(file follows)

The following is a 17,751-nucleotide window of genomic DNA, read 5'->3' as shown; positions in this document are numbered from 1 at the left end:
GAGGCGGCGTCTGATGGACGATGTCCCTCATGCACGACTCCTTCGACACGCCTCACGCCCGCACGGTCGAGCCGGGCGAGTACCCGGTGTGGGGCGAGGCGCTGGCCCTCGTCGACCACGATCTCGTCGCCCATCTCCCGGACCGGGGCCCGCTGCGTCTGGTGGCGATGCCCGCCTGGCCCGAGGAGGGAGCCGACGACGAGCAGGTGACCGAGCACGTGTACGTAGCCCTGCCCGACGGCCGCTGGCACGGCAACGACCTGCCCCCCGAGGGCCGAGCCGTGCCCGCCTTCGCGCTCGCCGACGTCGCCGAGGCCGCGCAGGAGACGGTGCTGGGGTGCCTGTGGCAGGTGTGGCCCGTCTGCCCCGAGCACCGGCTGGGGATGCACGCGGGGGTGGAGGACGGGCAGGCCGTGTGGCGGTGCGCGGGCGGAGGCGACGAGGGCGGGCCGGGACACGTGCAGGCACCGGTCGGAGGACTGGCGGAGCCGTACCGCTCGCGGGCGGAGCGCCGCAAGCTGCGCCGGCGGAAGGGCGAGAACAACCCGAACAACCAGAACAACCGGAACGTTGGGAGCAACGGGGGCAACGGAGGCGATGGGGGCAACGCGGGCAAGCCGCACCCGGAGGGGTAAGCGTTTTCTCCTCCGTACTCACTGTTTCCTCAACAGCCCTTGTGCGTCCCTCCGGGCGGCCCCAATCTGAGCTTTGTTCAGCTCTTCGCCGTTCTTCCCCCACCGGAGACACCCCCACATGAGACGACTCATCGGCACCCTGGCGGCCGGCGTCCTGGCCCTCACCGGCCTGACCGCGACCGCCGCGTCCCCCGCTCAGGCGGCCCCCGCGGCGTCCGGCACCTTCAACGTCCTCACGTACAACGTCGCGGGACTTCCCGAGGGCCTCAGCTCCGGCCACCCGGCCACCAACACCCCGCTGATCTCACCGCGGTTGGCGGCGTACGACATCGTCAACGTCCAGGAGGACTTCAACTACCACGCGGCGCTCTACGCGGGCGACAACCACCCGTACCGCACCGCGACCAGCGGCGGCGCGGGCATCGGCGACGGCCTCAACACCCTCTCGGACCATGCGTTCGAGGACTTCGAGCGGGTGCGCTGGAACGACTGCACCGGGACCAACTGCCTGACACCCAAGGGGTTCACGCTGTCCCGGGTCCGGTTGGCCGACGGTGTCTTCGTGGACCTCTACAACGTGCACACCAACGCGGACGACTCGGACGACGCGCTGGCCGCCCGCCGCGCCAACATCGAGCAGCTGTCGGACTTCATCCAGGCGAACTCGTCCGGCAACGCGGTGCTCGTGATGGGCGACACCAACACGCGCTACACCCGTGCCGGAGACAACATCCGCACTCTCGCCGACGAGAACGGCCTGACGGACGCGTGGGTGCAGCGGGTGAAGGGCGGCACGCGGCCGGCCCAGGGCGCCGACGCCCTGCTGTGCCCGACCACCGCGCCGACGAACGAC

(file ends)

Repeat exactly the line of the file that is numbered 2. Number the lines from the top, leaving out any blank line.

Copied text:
GAGGCGGCGTCTGATGGACGATGTCCCTCATGCACGACTCCTTCGACACGCCTCACGCCCGCACGGTCGAGCCGGGCGAGTACCCGGTGTGGGGCGAGGCGCTGGCCCTCGTCGACCACGATCTCGTCGCCCATCTCCCGGACCGGGGCCCGCTGCGTCTGGTGGCGATGCCCGCCTGGCCCGAGGAGGGAGCCGACGACGAGCAGGTGACCGAGCACGTGTACGTAGCCCTGCCCGACGGCCGCTGGCACGGCAACGACCTGCCCCCCGAGGGCCGAGCCGTGCCCGCCTTCGCGCTCGCCGACGTCGCCGAGGCCGCGCAGGAGACGGTGCTGGGGTGCCTGTGGCAGGTGTGGCCCGTCTGCCCCGAGCACCGGCTGGGGATGCACGCGGGGGTGGAGGACGGGCAGGCCGTGTGGCGGTGCGCGGGCGGAGGCGACGAGGGCGGGCCGGGACACGTGCAGGCACCGGTCGGAGGACTGGCGGAGCCGTACCGCTCGCGGGCGGAGCGCCGCAAGCTGCGCCGGCGGAAGGGCGAGAACAACCCGAACAACCAGAACAACCGGAACGTTGGGAGCAACGGGGGCAACGGAGGCGATGGGGGCAACGCGGGCAAGCCGCACCCGGAGGGGTAAGCGTTTTCTCCTCCGTACTCACTGTTTCCTCAACAGCCCTTGTGCGTCCCTCCGGGCGGCCCCAATCTGAGCTTTGTTCAGCTCTTCGCCGTTCTTCCCCCACCGGAGACACCCCCACATGAGACGACTCATCGGCACCCTGGCGGCCGGCGTCCTGGCCCTCACCGGCCTGACCGCGACCGCCGCGTCCCCCGCTCAGGCGGCCCCCGCGGCGTCCGGCACCTTCAACGTCCTCACGTACAACGTCGCGGGACTTCCCGAGGGCCTCAGCTCCGGCCACCCGGCCACCAACACCCCGCTGATCTCACCGCGGTTGGCGGCGTACGACATCGTCAACGTCCAGGAGGACTTCAACTACCACGCGGCGCTCTACGCGGGCGACAACCACCCGTACCGCACCGCGACCAGCGGCGGCGCGGGCATCGGCGACGGCCTCAACACCCTCTCGGACCATGCGTTCGAGGACTTCGAGCGGGTGCGCTGGAACGACTGCACCGGGACCAACTGCCTGACACCCAAGGGGTTCACGCTGTCCCGGGTCCGGTTGGCCGACGGTGTCTTCGTGGACCTCTACAACGTGCACACCAACGCGGACGACTCGGACGACGCGCTGGCCGCCCGCCGCGCCAACATCGAGCAGCTGTCGGACTTCATCCAGGCGAACTCGTCCGGCAACGCGGTGCTCGTGATGGGCGACACCAACACGCGCTACACCCGTGCCGGAGACAACATCCGCACTCTCGCCGACGAGAACGGCCTGACGGACGCGTGGGTGCAGCGGGTGAAGGGCGGCACGCGGCCGGCCCAGGGCGCCGACGCCCTGCTGTGCCCGACCACCGCGCCGACGAACGAC